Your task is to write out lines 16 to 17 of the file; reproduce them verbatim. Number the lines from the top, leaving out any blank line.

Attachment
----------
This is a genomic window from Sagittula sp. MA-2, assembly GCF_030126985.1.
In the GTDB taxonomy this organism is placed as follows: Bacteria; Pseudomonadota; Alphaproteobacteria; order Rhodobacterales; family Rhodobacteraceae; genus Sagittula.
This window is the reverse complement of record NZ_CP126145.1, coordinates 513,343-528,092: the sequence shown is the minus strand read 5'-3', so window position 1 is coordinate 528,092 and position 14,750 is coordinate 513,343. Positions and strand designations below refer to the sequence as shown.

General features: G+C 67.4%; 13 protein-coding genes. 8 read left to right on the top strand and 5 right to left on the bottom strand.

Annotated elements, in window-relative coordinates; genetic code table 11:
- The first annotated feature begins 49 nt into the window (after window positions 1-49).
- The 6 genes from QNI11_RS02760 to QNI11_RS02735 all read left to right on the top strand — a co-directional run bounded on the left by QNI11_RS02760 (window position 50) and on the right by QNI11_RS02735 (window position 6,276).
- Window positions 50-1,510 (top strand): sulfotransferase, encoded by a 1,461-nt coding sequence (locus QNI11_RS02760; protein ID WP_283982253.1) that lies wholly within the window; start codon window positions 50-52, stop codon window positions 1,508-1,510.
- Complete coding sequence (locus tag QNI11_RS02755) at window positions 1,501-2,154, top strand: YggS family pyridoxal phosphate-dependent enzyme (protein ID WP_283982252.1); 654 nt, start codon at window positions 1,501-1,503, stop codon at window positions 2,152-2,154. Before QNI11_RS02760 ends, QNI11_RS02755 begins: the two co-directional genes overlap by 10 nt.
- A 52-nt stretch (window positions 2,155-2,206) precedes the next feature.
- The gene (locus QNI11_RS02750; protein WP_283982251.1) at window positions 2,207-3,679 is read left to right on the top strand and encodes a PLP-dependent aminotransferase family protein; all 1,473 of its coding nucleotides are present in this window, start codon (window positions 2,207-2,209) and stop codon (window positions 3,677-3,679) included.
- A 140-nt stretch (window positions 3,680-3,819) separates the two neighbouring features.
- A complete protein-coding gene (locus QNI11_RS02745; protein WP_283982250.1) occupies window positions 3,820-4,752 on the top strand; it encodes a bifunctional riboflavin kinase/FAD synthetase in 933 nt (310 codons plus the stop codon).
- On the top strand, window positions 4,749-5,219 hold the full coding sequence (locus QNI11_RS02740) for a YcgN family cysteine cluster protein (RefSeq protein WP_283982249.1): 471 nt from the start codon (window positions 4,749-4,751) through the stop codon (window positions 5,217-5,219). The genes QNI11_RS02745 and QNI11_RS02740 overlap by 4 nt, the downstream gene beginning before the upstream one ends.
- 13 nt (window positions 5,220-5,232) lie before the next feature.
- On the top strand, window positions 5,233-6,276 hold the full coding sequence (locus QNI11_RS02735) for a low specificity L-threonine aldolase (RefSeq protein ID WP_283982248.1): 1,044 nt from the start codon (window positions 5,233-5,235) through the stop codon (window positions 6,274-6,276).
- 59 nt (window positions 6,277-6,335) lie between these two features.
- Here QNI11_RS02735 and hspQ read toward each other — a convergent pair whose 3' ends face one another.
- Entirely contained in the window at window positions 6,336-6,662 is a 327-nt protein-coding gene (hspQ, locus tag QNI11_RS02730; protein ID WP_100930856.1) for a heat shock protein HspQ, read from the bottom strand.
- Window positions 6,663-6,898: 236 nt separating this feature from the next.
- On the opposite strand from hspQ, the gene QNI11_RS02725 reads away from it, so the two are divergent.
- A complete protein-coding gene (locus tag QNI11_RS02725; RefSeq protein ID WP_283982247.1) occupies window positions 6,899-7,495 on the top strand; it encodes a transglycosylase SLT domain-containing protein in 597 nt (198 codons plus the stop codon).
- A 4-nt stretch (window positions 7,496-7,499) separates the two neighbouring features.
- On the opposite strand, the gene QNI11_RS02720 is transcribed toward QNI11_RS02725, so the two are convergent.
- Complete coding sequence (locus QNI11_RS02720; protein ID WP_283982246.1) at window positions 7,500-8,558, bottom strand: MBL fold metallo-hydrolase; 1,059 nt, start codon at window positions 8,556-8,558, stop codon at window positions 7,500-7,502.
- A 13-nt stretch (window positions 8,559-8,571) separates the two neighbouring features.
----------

- On the top strand, window positions 5,233-6,276 hold the full coding sequence (locus QNI11_RS02735) for a low specificity L-threonine aldolase (RefSeq protein ID WP_283982248.1): 1,044 nt from the start codon (window positions 5,233-5,235) through the stop codon (window positions 6,274-6,276).
- 59 nt (window positions 6,277-6,335) lie between these two features.